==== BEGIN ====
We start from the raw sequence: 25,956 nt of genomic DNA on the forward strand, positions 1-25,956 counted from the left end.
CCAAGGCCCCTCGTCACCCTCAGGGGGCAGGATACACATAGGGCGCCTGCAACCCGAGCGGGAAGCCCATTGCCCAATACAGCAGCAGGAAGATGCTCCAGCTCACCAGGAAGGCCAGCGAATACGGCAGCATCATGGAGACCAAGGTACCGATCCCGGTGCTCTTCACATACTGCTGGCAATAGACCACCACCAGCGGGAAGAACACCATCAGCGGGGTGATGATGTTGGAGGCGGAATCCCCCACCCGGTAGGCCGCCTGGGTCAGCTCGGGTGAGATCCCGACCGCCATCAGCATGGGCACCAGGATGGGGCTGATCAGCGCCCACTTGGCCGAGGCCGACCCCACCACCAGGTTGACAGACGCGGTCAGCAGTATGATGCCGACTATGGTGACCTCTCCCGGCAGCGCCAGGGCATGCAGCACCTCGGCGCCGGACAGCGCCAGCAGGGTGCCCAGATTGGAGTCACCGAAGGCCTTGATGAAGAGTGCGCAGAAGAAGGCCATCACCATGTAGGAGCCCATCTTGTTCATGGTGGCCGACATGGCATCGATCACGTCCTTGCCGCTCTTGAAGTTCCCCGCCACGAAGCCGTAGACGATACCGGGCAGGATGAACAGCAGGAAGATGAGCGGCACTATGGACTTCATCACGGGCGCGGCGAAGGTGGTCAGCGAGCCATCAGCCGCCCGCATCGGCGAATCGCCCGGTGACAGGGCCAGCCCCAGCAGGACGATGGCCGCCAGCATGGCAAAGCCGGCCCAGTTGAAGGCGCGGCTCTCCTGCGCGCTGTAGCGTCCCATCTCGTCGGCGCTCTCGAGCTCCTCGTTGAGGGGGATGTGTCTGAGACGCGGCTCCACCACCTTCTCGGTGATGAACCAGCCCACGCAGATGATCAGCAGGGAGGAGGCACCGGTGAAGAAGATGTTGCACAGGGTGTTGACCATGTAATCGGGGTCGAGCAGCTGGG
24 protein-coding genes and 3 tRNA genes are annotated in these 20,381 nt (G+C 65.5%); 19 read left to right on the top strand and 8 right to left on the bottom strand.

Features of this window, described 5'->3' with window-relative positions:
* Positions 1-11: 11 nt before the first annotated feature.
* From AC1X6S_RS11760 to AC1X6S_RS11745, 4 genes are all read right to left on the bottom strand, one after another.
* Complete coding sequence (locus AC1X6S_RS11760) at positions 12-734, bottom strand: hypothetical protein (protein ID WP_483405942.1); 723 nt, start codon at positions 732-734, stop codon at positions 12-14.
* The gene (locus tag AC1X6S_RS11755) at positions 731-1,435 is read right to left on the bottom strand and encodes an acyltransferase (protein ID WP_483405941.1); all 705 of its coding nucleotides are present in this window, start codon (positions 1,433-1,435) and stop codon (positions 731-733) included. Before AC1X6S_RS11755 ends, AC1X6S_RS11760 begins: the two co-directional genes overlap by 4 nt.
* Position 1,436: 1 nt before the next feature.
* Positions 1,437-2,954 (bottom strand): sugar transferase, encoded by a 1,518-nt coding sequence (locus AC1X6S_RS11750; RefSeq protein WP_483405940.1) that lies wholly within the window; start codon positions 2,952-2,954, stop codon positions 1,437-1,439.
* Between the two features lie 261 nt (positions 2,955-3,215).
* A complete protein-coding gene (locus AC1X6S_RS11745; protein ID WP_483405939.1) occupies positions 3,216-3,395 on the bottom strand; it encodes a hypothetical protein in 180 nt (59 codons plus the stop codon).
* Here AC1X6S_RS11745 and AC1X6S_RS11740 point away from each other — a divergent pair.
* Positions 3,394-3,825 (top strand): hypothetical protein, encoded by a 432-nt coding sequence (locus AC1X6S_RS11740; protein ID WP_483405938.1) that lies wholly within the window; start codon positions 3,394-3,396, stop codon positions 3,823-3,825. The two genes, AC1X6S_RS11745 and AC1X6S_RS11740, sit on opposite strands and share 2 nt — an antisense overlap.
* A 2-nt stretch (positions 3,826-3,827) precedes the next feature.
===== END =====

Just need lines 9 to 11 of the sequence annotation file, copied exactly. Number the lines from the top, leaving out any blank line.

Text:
* Position 1,436: 1 nt before the next feature.
* Positions 1,437-2,954 (bottom strand): sugar transferase, encoded by a 1,518-nt coding sequence (locus AC1X6S_RS11750; RefSeq protein WP_483405940.1) that lies wholly within the window; start codon positions 2,952-2,954, stop codon positions 1,437-1,439.
* Between the two features lie 261 nt (positions 2,955-3,215).